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Flavor First
October 2016



How Condiments Can Make Or Break A Healthy Diet
By Cheryl Forberg, RD


Vadouvan


They’re quick. They’re easy. They deliver big flavor in small doses and add the richness we crave to our favorite foods. What’s not to love about condiments? A large salad of crisp greens with fresh tomatoes and bell peppers sounds healthy, doesn’t it? Or what about a chilled platter of crudités for an afternoon snack — fresh cucumber wedges, crunchy carrots and crisp jicama slices? How could you go wrong with a turkey sandwich on whole grain bread with sprouts, lettuce and red onion slices? On their own, they’re flavorful and healthy choices, but the addictive flavor and creamy texture of our favorite condiments can quickly turn our well¬ intended “healthy” meals and snacks into a disastrous heap of excess (and poor quality) calories.

Consider the bowl of French onion dip that we enjoy with our crudités, the tangy Ranch dressing that we pour on our salads or the creamy mayo that we slather on our “diet” sandwich. Who knew that a cup of ranch dressing has 1,200 calories? That’s an entire daily calorie budget for many of us. Many people mindlessly polish off a cup or more when dipping veggies (or maybe even, gulp, dipping their French fries. And that cup of ranch dressing has even more calories than a cup of mayonnaise (900 calories) and nearly four times as many as a cup of avocado puree (360 calories) — which is a much higher¬ quality fat, by the way.

Organic Blue Agave Syrup


Defined as a relish, sauce, dressing or other food accompaniment, condiments can be used in a variety of ways to add zip and zest to any meal. You can use condiments in pre¬cooking marinades and rubs, incorporate them into dishes as you cook, or offer them on the side at the table. Types of condiments include: Relishes, salsas and chutneys. Incorporating chopped vegetables and fruits along with herbs and acidic liquids like vinegar or lemon juice, these accompaniments can be chunky or smooth. Although generally considered condiments for savory dishes, they can have sweetish overtones, or range from mildly spicy to flaming hot. Fruit butters, jellies, jams and preserves. Fruit or fruit juice, sugar, water and sometimes pectin are the traditional ingredients in these spreads; to make them more nutritious, reduce the amount of sweetener to bring out intense fruit flavors, and use a healthy alternative to white sugar, such as honey or agave nectar.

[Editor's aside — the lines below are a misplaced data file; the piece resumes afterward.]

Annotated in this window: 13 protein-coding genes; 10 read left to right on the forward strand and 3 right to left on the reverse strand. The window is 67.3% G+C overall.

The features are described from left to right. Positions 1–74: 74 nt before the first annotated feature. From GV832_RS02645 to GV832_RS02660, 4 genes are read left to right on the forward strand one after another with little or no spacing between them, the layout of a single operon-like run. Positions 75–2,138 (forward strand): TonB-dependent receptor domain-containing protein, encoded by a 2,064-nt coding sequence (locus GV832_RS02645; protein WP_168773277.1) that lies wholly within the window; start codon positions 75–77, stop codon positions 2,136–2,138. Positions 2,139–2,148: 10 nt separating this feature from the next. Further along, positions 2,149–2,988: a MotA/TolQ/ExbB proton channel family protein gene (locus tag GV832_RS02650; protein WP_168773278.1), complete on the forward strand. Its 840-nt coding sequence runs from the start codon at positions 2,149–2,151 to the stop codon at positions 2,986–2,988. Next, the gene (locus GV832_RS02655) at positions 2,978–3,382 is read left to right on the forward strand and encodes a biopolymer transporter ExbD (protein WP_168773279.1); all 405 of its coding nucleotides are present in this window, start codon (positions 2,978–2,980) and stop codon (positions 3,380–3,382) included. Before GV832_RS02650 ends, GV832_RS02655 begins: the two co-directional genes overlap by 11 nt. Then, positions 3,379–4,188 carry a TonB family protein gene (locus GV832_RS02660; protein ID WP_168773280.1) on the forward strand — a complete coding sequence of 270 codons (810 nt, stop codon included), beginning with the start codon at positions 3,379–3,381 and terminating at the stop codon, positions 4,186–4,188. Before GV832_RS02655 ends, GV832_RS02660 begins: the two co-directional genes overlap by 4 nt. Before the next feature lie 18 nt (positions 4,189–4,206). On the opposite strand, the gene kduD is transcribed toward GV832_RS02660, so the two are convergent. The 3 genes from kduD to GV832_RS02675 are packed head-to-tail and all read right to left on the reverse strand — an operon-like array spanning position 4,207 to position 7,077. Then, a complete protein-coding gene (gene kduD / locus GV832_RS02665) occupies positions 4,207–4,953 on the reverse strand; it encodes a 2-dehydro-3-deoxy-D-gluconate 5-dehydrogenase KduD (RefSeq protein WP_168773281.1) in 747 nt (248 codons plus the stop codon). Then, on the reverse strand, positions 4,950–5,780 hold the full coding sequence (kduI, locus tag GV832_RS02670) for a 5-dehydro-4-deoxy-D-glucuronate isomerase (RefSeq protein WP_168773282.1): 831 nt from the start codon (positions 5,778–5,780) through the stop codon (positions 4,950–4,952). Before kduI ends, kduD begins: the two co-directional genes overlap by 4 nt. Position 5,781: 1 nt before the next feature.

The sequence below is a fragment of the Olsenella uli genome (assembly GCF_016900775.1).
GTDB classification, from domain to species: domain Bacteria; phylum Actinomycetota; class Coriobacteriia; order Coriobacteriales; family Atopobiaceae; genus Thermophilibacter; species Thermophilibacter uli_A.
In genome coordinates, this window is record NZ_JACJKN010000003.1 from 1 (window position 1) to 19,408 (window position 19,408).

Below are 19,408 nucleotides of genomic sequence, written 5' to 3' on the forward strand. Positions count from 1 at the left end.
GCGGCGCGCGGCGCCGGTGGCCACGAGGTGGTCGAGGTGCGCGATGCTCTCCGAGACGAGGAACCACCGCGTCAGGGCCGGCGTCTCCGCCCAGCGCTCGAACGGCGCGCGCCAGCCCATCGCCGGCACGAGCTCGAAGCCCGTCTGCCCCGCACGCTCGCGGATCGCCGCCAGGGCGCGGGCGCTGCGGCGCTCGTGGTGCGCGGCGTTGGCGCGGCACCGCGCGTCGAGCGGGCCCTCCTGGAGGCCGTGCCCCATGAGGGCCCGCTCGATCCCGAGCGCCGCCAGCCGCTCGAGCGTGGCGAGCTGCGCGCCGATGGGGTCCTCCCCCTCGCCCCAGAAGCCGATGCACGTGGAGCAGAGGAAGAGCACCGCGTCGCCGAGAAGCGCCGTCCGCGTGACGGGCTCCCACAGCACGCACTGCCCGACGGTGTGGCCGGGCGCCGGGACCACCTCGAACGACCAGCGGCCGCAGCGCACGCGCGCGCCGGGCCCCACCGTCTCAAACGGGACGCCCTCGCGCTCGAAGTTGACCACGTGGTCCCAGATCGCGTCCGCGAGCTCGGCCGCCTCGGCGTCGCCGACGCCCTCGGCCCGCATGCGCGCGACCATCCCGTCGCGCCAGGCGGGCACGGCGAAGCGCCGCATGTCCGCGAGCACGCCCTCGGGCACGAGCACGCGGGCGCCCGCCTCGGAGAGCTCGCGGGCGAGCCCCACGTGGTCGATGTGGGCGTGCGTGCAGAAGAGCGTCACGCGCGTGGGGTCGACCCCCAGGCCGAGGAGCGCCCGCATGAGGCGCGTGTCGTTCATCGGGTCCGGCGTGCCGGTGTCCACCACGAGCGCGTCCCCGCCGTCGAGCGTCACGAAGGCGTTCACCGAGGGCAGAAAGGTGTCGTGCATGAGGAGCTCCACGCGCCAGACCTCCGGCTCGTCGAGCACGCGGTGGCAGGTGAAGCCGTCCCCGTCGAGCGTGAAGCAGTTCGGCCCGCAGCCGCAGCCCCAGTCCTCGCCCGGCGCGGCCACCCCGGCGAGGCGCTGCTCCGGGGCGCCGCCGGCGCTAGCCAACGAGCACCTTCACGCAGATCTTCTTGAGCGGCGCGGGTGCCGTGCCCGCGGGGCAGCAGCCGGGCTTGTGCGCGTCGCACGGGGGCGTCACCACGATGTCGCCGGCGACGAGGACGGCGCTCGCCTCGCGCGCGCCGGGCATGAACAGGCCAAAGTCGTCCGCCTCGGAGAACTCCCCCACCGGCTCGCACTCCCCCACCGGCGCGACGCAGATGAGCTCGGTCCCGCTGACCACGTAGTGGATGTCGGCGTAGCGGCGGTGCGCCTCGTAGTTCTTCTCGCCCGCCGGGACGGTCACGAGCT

Dressings. A sauce used to top salads and other dishes served cold or at room temperature, dressings can range far beyond the standard oil and vinegar combination. Using aromatic combinations of herbs, flavorful vinegars or citrus juice, and minimal fat can make dressings healthy as well as delicious.

Avocado


Sauces. Any thickened, flavored liquid that accompanies food qualifies as a sauce — from tomato sauce for pasta to crème anglaise sauce for dessert. Swap rich staples like Hollandaise sauce for healthier alternatives that use fruits, vegetables, herbs and spices to deliver flavor and texture. To achieve richness, use avocado instead of mayo — or combine healthier options for classic favorites that satisfy without unhealthy fats or excess calories, as in the recipes below.

Glazes. A thin coating of intense sweet or savory flavor can add another layer of zest to a dish, without adding fat. Reductions of meat stocks or broths, melted dark chocolate or fruit spread can all be used in sparing amounts to boost flavor without sacrificing health. Marinades — a flavored liquid used to bathe meat, fish and vegetables prior to cooking. The bath of aromatic liquid typically consists of an acidic substance like lemon juice or red wine, plus spices and herbs.